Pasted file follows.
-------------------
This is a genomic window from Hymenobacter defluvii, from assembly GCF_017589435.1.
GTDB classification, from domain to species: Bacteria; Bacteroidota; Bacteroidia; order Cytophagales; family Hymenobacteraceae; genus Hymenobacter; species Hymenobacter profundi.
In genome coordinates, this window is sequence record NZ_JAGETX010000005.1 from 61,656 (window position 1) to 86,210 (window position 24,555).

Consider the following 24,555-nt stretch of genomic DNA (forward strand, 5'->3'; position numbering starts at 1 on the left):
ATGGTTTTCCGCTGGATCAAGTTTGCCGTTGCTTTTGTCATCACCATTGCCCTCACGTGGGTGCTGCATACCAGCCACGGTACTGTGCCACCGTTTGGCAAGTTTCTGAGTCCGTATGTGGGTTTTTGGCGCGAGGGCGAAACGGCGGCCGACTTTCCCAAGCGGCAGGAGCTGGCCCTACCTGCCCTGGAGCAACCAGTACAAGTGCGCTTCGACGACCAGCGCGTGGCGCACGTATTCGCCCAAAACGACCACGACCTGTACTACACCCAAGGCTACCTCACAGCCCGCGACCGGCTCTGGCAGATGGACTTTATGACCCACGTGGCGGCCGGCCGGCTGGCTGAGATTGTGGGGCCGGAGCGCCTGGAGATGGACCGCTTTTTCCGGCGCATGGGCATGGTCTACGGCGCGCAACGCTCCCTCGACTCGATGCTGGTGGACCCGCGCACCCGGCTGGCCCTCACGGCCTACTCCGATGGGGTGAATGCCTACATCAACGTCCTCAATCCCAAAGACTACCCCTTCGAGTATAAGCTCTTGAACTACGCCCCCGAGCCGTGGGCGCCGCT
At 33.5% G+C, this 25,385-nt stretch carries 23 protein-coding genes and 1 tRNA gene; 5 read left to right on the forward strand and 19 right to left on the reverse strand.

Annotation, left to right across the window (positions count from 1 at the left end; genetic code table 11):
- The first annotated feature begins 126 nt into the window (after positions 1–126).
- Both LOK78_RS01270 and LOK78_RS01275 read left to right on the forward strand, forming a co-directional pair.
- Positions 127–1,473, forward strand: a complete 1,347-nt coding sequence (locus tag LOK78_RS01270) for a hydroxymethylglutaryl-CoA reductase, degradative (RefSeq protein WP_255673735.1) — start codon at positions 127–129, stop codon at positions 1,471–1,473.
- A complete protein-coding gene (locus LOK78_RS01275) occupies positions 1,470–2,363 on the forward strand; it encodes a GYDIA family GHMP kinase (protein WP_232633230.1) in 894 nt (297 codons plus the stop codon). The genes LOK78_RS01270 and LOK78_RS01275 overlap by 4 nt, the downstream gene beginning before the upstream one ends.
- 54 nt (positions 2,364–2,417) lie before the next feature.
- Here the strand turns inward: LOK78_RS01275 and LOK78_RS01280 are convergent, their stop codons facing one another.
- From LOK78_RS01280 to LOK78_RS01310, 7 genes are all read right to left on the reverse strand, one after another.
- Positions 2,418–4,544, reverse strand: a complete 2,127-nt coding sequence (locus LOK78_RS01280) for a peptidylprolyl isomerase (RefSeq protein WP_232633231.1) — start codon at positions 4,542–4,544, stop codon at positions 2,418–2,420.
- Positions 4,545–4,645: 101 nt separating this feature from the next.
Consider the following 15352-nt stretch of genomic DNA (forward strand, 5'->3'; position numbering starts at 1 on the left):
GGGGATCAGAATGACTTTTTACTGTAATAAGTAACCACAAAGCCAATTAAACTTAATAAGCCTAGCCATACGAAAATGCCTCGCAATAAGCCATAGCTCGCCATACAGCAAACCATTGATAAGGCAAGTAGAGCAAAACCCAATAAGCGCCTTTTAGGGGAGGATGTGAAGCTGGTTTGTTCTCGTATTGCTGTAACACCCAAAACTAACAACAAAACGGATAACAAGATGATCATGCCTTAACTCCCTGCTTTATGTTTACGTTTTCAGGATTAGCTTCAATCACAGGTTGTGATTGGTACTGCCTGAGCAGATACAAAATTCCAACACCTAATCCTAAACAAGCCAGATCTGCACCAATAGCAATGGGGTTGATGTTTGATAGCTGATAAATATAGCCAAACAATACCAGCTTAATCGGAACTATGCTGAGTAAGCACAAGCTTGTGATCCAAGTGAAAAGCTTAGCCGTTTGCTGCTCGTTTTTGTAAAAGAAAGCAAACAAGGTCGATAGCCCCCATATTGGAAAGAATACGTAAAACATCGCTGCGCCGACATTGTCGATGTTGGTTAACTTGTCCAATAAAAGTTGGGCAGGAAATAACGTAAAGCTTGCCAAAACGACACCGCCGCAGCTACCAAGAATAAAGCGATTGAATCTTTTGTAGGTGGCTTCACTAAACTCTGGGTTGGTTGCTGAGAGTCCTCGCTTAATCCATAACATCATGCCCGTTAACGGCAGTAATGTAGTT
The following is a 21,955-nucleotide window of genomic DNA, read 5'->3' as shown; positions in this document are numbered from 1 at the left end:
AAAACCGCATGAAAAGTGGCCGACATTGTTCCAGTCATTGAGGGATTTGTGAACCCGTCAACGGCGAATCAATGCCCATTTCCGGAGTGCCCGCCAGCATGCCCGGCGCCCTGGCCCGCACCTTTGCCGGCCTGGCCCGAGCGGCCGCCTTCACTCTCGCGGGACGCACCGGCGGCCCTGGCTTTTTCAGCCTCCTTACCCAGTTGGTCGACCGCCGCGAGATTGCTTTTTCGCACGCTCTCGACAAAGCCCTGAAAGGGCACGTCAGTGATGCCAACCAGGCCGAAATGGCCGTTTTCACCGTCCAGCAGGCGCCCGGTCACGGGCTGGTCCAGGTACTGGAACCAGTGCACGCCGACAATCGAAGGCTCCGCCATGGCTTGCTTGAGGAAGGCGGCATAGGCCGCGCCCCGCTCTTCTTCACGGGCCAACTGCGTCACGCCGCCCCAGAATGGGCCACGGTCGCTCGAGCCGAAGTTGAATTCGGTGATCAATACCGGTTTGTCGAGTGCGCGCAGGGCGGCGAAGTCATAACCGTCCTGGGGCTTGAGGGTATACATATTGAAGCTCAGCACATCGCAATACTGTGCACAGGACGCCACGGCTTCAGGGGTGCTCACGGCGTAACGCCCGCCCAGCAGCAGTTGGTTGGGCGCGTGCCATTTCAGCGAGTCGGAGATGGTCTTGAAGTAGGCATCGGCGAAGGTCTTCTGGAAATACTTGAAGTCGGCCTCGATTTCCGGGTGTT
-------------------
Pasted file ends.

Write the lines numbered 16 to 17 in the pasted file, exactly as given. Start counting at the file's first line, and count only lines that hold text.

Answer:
- Positions 4,545–4,645: 101 nt separating this feature from the next.
Consider the following 15352-nt stretch of genomic DNA (forward strand, 5'->3'; position numbering starts at 1 on the left):